Govt estimates show kharif foodgrain output to drop from last year’s record level
India’s foodgrain production is likely to be marginally lower this kharif season than last year’s record harvest, but this is unlikely to impact on prices because of adequate buffer stocks.india Updated: Sep 25, 2017 22:31 IST
India’s foodgrain production is estimated to decline by nearly four million tonnes to 134.67 MT this kharif season on account of poor rains as well as floods in some parts of the country.
According to the first advance estimates released on Monday by the agriculture ministry, production of all kharif foodgrains -- rice, pulses and coarse cereals -- is projected to decline from the record 138.52 MT last kharif. The decline, though marginal, raises fears of increase in food prices because it comes at a time when the economy is under strain.
Experts said the decline in production would lead to greater farmer distress which had led to a string of farm loan waivers by individual states.
Till last week, the ministry had maintained production would be closer to last year’s production for the season and had set a target of 137 MT.
The estimates show a decline of nearly 10% in kharif oilseeds and roughly 4% in coarse cereals. At the same time, production of sugar cane is pegged at 337.69 MT significantly higher than last year’s output of 306.72 million tones.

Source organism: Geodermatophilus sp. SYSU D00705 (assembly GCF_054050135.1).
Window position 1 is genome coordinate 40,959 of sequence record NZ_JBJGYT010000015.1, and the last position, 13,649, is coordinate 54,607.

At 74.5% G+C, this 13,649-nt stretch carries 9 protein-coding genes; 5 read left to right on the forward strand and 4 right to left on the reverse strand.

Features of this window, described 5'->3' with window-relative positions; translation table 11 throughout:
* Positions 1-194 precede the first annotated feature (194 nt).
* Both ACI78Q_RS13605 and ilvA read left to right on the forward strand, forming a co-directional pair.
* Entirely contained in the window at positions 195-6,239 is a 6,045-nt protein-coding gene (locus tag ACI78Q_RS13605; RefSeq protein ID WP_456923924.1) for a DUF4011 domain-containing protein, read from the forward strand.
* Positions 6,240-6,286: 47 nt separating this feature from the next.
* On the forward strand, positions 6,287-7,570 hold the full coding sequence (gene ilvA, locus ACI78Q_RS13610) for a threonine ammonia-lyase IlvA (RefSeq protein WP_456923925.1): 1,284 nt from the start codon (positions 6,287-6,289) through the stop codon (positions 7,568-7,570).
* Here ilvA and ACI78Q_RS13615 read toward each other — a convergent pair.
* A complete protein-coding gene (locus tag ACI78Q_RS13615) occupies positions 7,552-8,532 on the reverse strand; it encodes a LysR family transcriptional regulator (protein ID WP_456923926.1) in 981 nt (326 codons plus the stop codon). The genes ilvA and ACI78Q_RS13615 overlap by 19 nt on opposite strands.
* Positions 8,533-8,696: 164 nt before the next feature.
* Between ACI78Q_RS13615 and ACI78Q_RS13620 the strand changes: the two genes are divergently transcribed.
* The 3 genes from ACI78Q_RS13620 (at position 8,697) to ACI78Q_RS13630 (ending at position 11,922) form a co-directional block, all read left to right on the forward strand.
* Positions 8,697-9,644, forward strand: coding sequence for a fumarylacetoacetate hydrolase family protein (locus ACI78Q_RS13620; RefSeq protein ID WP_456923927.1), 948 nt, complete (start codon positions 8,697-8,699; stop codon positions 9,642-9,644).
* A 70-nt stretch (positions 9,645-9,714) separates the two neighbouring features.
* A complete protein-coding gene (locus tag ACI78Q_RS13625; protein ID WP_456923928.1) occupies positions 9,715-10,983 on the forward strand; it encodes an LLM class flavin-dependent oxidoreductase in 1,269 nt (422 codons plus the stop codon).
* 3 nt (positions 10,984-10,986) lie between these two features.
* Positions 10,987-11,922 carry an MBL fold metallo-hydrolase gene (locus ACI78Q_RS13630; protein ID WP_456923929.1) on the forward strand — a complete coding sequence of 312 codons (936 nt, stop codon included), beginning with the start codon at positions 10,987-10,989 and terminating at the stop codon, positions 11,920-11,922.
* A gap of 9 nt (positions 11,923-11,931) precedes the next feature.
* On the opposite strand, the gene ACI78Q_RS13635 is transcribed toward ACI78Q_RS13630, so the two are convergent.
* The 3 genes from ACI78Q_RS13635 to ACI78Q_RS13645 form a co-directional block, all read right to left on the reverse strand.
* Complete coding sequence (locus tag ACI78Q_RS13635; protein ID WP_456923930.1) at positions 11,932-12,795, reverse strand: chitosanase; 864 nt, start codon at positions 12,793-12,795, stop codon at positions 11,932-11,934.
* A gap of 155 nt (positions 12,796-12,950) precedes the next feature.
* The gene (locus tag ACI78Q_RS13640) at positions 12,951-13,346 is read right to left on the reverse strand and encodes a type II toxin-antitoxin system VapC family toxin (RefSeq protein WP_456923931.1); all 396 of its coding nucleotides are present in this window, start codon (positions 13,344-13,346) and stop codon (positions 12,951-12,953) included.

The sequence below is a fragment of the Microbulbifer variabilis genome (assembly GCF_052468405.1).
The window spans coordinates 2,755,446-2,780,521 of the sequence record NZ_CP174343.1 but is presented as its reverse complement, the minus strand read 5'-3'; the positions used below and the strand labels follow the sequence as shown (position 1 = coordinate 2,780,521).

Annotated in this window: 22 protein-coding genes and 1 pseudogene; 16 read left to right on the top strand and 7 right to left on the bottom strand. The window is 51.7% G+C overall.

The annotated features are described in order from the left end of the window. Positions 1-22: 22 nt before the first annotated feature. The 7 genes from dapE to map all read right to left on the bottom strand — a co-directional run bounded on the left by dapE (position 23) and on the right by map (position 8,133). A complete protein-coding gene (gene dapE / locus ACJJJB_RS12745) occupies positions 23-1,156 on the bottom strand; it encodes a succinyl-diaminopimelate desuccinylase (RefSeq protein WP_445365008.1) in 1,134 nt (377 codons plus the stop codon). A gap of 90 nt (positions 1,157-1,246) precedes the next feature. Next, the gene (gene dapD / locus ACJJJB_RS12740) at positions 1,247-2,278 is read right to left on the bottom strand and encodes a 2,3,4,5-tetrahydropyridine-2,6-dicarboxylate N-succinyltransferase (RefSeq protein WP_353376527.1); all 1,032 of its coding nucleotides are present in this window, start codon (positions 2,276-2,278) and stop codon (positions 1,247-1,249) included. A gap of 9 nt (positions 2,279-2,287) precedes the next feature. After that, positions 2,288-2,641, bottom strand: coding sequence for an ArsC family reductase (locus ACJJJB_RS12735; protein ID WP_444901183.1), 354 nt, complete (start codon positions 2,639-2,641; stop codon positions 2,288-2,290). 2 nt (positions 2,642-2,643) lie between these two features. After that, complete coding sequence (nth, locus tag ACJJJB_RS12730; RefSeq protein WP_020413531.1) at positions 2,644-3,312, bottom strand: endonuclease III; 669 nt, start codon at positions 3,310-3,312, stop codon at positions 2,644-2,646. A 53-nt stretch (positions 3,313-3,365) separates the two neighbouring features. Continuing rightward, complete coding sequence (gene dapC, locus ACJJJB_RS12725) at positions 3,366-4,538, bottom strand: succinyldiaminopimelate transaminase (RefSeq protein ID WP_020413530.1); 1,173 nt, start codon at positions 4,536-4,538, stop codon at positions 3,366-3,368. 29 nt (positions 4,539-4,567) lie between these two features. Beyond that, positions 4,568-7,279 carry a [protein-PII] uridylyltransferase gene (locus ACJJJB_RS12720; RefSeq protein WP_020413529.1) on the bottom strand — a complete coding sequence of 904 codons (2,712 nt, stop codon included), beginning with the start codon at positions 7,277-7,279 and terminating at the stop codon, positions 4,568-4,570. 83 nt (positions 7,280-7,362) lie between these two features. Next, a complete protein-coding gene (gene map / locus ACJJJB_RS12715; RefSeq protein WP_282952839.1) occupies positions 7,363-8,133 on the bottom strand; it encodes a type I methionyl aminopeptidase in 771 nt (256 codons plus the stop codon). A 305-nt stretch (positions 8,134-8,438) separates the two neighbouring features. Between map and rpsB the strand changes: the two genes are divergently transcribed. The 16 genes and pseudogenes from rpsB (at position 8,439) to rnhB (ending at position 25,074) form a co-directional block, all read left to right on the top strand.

“The production of most of the crops is estimated to be higher as compared to their average production of the last five years,” a ministry official said.
Official sources also said rice production for the season is estimated at 94.48 MT, nearly 2 MT below last year’s figures while the total production of coarse cereals is expected to go down from 32.71 MT during the 2016-17 kharif cycle to 31.49 MT. Ministry sources said the decline will not lead to food security concerns due to the available buffer stocks.
“This is not unexpected. We had drought in many rain-fed areas,” Siraj Hussain, former secretary agriculture told HT. “The riddle, however, is that even the expectation of lower production has not led to increase in prices.”
That, he added, signals lower domestic demand and “a shortage of cash in rural areas.”